VAIL, COLO. — In high-SKU bakery production, where changeovers happen quickly and often, it’s a common conception that flexibility typically comes at the sacrifice of efficiency.
But during the BEMA annual convention, being held June 17-21 in Vail, one panelist suggested that doesn’t necessarily have to be the case.
“The most challenging issue we experience at Clif Bar & Co. is how can increase variety for not only consumers but also for our customers,” said Jeb Sloan, engineer, CLIF Bar & Co., Emeryville, Calif.
When seeking equipment that can run multiple products at high speeds while being able to change over to a variety of product types, bakers are seeing less room for compromise than they once did.
At Downer’s Grove, Ill.-based Hearthside Food Solutions, flexibility is key, along with cleanability, especially when producing a wide variety of items, many of which contain allergens.
“I think it’s a bit of a misconception that flexibility and efficiency are inversely related concepts,” Mr. Sloan said. In 2016, Clif Bar built a plant in Twin Falls, Idaho. When designing the processing and packaging, the team asked itself how to build lines as fast it possibly could and still produce the variety of bars its customers needed. “I always struggled with having to pick one,” he recalled. “I would consider one piece of equipment because it could give me the rate, but it also had to come with flexibility. It’s a struggle because for me, those two are not mutually exclusive. I need both.”
Does that solution exist off the shelf? That’s the burning question every high-SKU baker wants to know. Perhaps not. But the goal of bakery engineers is to search for the answer. And they’re seeking equipment suppliers who can work with them to bring speed and flexibility together in harmony.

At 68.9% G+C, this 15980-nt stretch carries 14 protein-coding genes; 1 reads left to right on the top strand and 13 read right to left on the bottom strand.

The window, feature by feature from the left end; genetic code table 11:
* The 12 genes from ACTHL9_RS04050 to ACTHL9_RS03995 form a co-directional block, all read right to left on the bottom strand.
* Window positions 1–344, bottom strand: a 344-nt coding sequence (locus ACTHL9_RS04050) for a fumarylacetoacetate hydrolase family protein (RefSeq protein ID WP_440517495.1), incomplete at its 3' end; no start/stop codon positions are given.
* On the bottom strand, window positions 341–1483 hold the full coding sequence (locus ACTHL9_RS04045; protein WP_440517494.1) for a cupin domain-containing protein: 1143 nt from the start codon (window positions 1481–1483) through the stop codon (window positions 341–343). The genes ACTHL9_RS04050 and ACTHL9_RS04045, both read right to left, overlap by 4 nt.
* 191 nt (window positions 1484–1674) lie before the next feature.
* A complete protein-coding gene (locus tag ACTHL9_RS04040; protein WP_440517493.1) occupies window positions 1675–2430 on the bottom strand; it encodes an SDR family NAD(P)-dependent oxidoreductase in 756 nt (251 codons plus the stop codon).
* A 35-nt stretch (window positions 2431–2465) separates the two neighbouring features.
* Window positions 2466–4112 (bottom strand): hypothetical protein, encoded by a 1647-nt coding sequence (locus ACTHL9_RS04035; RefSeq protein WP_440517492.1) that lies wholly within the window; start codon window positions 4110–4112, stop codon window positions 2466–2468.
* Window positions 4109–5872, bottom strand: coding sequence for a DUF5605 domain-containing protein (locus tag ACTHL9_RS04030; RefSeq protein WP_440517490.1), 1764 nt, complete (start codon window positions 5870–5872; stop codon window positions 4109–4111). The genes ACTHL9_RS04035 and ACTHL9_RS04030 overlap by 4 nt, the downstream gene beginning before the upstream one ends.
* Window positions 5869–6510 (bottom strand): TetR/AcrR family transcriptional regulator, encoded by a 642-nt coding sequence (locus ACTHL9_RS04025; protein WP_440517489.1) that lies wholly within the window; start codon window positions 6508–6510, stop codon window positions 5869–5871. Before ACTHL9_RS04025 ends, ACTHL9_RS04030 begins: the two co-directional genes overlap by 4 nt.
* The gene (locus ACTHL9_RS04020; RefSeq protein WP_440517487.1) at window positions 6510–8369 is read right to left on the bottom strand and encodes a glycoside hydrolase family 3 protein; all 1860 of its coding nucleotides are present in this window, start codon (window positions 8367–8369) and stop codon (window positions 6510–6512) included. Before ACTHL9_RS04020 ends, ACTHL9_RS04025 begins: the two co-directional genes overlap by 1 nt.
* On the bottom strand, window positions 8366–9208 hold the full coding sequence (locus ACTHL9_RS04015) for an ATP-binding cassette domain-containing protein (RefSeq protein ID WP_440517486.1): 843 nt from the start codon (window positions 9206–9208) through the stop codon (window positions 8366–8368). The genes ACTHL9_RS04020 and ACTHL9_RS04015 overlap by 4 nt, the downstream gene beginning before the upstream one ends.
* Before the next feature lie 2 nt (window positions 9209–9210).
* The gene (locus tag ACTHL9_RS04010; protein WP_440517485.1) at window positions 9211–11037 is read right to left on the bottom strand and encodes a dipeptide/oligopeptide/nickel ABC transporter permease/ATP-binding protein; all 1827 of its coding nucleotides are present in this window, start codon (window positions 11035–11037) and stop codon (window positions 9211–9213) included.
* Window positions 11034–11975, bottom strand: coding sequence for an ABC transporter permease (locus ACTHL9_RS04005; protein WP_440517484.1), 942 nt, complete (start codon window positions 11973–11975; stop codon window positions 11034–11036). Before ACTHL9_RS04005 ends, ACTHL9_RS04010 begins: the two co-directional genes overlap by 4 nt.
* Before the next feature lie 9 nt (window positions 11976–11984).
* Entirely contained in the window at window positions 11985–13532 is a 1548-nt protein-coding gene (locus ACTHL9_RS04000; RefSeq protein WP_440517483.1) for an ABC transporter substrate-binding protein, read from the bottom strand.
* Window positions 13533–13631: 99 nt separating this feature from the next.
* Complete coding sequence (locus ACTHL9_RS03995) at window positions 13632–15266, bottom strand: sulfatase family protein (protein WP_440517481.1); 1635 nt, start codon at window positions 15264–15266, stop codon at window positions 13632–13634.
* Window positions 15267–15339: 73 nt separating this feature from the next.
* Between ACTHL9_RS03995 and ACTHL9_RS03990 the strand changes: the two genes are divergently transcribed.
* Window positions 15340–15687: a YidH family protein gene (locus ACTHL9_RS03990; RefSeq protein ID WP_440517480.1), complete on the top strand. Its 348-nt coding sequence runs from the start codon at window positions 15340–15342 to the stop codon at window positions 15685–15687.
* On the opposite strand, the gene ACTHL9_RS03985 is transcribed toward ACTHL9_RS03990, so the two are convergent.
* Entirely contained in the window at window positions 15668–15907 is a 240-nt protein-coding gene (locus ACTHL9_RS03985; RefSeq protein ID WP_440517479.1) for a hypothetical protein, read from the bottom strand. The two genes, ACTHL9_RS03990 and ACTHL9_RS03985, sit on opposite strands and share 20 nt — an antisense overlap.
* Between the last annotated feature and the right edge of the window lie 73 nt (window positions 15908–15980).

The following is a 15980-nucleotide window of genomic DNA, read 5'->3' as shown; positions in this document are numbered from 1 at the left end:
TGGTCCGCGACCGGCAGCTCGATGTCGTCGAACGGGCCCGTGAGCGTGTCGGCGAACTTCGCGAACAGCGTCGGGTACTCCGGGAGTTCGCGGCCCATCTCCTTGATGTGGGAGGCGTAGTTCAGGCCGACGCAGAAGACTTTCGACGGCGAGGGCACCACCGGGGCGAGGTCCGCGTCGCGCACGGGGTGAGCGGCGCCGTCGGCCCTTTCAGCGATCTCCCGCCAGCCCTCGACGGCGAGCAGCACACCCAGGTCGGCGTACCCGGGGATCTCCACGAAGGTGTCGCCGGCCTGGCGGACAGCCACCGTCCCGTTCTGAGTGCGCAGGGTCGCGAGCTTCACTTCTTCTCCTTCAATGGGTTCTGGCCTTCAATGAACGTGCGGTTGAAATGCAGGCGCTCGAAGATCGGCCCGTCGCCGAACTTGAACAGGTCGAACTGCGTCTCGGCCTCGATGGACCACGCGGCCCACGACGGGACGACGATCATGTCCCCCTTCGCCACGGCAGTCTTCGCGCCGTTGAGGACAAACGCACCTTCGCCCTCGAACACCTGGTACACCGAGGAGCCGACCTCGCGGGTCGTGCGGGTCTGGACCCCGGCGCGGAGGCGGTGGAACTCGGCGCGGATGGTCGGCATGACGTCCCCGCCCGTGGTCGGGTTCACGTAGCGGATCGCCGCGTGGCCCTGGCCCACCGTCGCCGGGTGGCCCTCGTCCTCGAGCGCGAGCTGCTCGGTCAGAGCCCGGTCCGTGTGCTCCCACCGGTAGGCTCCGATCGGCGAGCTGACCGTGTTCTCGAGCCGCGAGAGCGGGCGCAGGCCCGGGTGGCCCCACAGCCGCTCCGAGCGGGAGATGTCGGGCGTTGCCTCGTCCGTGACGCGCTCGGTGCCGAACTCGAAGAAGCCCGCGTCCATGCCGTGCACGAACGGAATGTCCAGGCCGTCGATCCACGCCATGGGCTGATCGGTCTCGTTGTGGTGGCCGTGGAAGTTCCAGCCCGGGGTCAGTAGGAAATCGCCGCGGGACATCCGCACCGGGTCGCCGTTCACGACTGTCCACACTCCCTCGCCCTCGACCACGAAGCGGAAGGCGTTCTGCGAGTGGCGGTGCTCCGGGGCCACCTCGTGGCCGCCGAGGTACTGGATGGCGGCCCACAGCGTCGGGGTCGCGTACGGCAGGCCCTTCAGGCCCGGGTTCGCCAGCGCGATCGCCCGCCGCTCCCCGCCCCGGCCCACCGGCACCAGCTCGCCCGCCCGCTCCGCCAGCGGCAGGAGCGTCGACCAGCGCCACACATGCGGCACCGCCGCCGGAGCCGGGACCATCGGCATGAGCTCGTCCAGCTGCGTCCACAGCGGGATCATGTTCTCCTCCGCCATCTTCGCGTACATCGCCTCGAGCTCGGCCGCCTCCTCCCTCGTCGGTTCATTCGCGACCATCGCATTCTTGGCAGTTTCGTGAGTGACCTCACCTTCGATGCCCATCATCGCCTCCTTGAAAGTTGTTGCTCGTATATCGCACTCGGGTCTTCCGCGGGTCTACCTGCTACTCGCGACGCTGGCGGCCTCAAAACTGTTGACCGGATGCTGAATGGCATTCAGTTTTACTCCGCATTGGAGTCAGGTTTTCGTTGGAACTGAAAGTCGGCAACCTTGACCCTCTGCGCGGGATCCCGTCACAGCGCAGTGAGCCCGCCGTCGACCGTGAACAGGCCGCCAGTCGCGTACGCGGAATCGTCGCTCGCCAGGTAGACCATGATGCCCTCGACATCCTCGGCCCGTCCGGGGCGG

“My challenge to suppliers is that as we think through needing both of these, how do we work together to make it happen?” Mr. Sloan asked.
According to Joe Owad, director of plant engineering for Pepperidge Farm, Norwalk, Conn., the solution isn’t as elusive as one might think. It just takes a lot of strategy. “In terms of flexibility, when done right, you’re not necessarily sacrificing efficiency to achieve it.
The thing to focus on, he suggested is the complexity of production. Once those specific areas of complexity are identified and addressed, it’s possible to develop a high-speed, flexible production line.
BEMA welcomed nearly 40 bakers to its convention this year, where the association hosted discussions on other topics including cannabis production, facility design and pet food processing, among others. Baker attendance was the highest turnout on record.